The next day brought on a totally different adventure as we visited one of the floating villages on the Tonle Sap Lake. We had heard much about these villages and their stilted homes so we were very excited. Why the stilts? Well, due to a curious natural anomaly the Tonle Sap river reverses its course (instead of flowing South it flows North and inundates a 10,000 square mile area around Tonle Sap Lake – increasing the water level 10-fold and going from a depth of 3 feet to approximately 30). The transformed landscape also brings about an incredible abundance of fish. And so entire villages rely upon fishing as their main source for income. Another byproduct of the floating villages are tons of little children who spend half their lives in the water. I’ll be putting my money on Cambodia’s swim team in the 2020 Olympics! Getting to the floating village was quite an experience as well. After an hour long tuk tuk ride to where land had been overtaken by Tonle Sap river back spill, we embarked on a small boat which took us to the dock (for transfer to a larger boat). We were lucky, as the alternative to the little boat was an oxcart ride in knee deep water. The large boat set off for the 1-hour long trip through the countryside that’s typically dry for half a year. Trees half-sticking out from the water became commonplace. And occasional palm trees rose about 70-percent out of the water. It felt somewhat “unnatural” but the scenery made up for it. We were virtually surrounded by water and every so often would float by a municipal building of sorts with water levels rising to its first floor – not what you’d expect to find in the middle of a body of water. After about an hour or so we finally reached Kompong Phluk village. We passed by a large green/blue wooden building (a secondary school), which led to a few rows of wooden homes on the water creating the impression of “streets”. As we gently passed down one of the streets little children waved and greeted us with “hellos” and “goodbyes”. Other children were jumping off their front porches into the water, some showing off a bit. They’ve gotten used to seeing tourists come about their village but I wonder how long it would take us tourists to get accustomed to a life on the water. The streets or canals serve not only as their playground and navigation system but also as their bathing/washing basins. We even saw a guy actually drink some of the water by cupping it into his mouth – astonishing to us but maybe just a “way of life” for him. Our boat stopped halfway down the canal at a restaurant (which was just the porch part of someone’s house), and we grabbed a drink. The entire house was an open space where we had full view of their living quarters, an intimate look into their lives. Overall the people in the village lived very basic and their way of life seemed incomprehensibly challenging. But their kindness and friendliness said much about their spirit. The lady of the house where we stopped for a drink took us on a small boat ride in the mangroves (for $3 each), just behind the village. Making our way gingerly passed trees while being chirped at by local birds was fascinating. We even spotted these electric red and blue dragonflies fluttering about. There was so much green everywhere and so much life. After the “flooded forest” it was time for our larger boat ride back to the tuk tuk. Our captain, a boy no more than 16 years of age cranked up the engine at times as we sped by other boats. He smiled graciously when I handed a small tip as we disembarked, a smile I probably won’t ever forget. On the tuk tuk ride back into Siem Reap we encountered rain, a cooling blessing after a hot day on the water exploring nature’s incredible imagination.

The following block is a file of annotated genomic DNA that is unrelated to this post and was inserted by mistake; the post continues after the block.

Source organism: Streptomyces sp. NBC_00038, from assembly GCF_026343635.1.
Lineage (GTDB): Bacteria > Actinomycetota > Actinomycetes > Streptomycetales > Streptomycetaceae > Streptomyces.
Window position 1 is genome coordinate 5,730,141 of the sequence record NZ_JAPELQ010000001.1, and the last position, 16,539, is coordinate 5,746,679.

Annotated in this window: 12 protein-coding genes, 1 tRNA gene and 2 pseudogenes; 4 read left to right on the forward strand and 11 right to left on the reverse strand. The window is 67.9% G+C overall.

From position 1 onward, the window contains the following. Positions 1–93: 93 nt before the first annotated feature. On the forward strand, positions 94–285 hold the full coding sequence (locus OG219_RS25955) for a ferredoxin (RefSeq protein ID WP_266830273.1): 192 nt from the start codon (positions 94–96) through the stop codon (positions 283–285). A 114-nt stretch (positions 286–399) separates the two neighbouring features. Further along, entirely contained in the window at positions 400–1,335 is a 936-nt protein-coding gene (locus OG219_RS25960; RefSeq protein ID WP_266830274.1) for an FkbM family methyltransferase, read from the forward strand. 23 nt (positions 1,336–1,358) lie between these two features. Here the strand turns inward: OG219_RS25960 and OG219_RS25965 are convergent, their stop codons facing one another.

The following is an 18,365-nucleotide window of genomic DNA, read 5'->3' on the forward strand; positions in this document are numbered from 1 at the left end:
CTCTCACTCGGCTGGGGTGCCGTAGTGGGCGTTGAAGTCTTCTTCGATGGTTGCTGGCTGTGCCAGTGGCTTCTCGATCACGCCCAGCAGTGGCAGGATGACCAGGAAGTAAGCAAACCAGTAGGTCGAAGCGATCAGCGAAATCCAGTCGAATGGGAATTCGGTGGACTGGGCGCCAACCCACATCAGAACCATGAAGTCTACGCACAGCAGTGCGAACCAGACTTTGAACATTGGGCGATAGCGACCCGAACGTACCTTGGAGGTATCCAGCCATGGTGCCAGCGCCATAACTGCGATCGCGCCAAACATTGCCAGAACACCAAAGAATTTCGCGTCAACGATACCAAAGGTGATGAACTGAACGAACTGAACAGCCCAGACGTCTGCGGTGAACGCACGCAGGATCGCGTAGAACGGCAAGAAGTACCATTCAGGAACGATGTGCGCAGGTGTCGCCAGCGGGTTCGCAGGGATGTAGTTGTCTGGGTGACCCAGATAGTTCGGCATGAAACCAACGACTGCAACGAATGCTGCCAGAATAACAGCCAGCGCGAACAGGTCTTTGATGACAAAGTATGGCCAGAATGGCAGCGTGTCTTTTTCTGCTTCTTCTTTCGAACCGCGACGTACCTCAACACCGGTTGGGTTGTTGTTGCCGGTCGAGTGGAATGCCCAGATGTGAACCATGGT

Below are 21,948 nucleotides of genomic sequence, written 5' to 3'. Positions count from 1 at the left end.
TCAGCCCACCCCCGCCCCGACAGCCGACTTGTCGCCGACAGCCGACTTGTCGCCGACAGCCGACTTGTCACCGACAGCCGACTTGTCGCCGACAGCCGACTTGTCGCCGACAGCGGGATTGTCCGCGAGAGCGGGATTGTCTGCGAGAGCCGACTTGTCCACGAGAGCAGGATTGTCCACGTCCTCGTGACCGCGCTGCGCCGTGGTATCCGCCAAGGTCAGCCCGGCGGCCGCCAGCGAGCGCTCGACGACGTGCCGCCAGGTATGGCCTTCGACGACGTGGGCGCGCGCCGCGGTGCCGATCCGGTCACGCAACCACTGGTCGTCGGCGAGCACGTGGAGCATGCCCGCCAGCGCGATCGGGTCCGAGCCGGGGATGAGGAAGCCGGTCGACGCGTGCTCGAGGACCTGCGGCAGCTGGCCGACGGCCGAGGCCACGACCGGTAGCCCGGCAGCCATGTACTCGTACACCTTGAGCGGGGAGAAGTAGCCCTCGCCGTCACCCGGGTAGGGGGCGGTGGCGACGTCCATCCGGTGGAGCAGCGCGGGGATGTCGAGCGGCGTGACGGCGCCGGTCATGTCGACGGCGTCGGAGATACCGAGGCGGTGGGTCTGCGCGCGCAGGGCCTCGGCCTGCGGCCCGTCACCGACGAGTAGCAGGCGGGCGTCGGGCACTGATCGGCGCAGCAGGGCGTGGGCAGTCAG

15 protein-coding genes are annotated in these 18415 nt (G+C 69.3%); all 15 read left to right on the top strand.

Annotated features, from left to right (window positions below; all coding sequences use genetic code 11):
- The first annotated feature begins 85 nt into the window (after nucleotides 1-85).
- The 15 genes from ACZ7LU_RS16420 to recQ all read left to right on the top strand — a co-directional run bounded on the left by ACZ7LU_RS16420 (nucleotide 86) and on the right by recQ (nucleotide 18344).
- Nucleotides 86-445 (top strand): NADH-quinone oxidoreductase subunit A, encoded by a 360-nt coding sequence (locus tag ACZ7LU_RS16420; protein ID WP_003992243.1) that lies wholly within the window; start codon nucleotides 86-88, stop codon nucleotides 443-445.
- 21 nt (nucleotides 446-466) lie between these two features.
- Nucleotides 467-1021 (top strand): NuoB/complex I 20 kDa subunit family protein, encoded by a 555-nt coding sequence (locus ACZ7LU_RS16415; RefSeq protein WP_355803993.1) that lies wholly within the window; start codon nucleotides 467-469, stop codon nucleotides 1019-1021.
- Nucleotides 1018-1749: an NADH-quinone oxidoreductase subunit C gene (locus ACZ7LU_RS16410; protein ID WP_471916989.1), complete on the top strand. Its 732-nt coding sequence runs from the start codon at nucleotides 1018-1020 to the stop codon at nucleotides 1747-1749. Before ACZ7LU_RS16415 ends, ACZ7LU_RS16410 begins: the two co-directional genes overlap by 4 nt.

At night we headed downtown by the Old Market (same location as the previous night), and enjoyed one last dinner as we thankfully toasted our time in Cambodia. The following morning would see us off to our next destination – the beaches of Thailand.